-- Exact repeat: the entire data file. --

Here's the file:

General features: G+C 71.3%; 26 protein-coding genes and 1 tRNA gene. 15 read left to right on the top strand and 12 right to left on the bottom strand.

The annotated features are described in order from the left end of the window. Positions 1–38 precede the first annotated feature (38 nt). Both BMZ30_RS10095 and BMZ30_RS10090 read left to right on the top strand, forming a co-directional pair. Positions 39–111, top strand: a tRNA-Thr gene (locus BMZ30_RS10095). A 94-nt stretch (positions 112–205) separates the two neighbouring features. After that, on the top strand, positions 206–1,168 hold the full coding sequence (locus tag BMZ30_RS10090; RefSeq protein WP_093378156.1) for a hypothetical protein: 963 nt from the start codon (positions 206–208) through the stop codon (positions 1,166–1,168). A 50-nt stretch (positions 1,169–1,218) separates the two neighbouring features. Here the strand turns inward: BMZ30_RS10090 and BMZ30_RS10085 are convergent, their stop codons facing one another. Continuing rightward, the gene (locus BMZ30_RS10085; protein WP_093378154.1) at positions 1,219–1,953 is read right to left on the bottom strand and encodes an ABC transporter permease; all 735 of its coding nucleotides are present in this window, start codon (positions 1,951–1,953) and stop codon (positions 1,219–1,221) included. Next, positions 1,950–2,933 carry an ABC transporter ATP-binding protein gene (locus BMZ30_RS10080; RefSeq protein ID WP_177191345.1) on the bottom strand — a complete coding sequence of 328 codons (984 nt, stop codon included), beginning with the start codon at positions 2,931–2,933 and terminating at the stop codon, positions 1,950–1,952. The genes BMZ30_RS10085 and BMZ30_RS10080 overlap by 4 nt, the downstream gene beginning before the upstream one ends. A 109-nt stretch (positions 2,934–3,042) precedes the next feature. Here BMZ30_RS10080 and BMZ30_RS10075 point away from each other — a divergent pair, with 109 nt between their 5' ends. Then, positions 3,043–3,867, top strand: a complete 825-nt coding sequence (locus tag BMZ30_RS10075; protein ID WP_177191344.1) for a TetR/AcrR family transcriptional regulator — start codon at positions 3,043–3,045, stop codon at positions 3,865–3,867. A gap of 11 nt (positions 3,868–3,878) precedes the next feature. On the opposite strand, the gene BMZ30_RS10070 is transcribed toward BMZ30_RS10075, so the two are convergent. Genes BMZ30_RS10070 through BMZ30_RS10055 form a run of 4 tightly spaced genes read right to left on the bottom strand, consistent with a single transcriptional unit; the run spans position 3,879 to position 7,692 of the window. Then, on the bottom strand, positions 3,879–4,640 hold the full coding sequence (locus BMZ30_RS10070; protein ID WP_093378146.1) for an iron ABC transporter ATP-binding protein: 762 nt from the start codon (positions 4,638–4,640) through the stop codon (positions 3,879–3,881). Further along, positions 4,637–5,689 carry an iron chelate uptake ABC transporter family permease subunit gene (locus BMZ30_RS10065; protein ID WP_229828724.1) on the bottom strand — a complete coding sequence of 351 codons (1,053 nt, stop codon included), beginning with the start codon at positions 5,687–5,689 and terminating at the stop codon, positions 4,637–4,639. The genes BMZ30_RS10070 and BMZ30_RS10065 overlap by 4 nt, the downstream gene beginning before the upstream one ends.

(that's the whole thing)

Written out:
General features: G+C 71.3%; 26 protein-coding genes and 1 tRNA gene. 15 read left to right on the top strand and 12 right to left on the bottom strand.

The annotated features are described in order from the left end of the window. Positions 1–38 precede the first annotated feature (38 nt). Both BMZ30_RS10095 and BMZ30_RS10090 read left to right on the top strand, forming a co-directional pair. Positions 39–111, top strand: a tRNA-Thr gene (locus BMZ30_RS10095). A 94-nt stretch (positions 112–205) separates the two neighbouring features. After that, on the top strand, positions 206–1,168 hold the full coding sequence (locus tag BMZ30_RS10090; RefSeq protein WP_093378156.1) for a hypothetical protein: 963 nt from the start codon (positions 206–208) through the stop codon (positions 1,166–1,168). A 50-nt stretch (positions 1,169–1,218) separates the two neighbouring features. Here the strand turns inward: BMZ30_RS10090 and BMZ30_RS10085 are convergent, their stop codons facing one another. Continuing rightward, the gene (locus BMZ30_RS10085; protein WP_093378154.1) at positions 1,219–1,953 is read right to left on the bottom strand and encodes an ABC transporter permease; all 735 of its coding nucleotides are present in this window, start codon (positions 1,951–1,953) and stop codon (positions 1,219–1,221) included. Next, positions 1,950–2,933 carry an ABC transporter ATP-binding protein gene (locus BMZ30_RS10080; RefSeq protein ID WP_177191345.1) on the bottom strand — a complete coding sequence of 328 codons (984 nt, stop codon included), beginning with the start codon at positions 2,931–2,933 and terminating at the stop codon, positions 1,950–1,952. The genes BMZ30_RS10085 and BMZ30_RS10080 overlap by 4 nt, the downstream gene beginning before the upstream one ends. A 109-nt stretch (positions 2,934–3,042) precedes the next feature. Here BMZ30_RS10080 and BMZ30_RS10075 point away from each other — a divergent pair, with 109 nt between their 5' ends. Then, positions 3,043–3,867, top strand: a complete 825-nt coding sequence (locus tag BMZ30_RS10075; protein ID WP_177191344.1) for a TetR/AcrR family transcriptional regulator — start codon at positions 3,043–3,045, stop codon at positions 3,865–3,867. A gap of 11 nt (positions 3,868–3,878) precedes the next feature. On the opposite strand, the gene BMZ30_RS10070 is transcribed toward BMZ30_RS10075, so the two are convergent. Genes BMZ30_RS10070 through BMZ30_RS10055 form a run of 4 tightly spaced genes read right to left on the bottom strand, consistent with a single transcriptional unit; the run spans position 3,879 to position 7,692 of the window. Then, on the bottom strand, positions 3,879–4,640 hold the full coding sequence (locus BMZ30_RS10070; protein ID WP_093378146.1) for an iron ABC transporter ATP-binding protein: 762 nt from the start codon (positions 4,638–4,640) through the stop codon (positions 3,879–3,881). Further along, positions 4,637–5,689 carry an iron chelate uptake ABC transporter family permease subunit gene (locus BMZ30_RS10065; protein ID WP_229828724.1) on the bottom strand — a complete coding sequence of 351 codons (1,053 nt, stop codon included), beginning with the start codon at positions 5,687–5,689 and terminating at the stop codon, positions 4,637–4,639. The genes BMZ30_RS10070 and BMZ30_RS10065 overlap by 4 nt, the downstream gene beginning before the upstream one ends.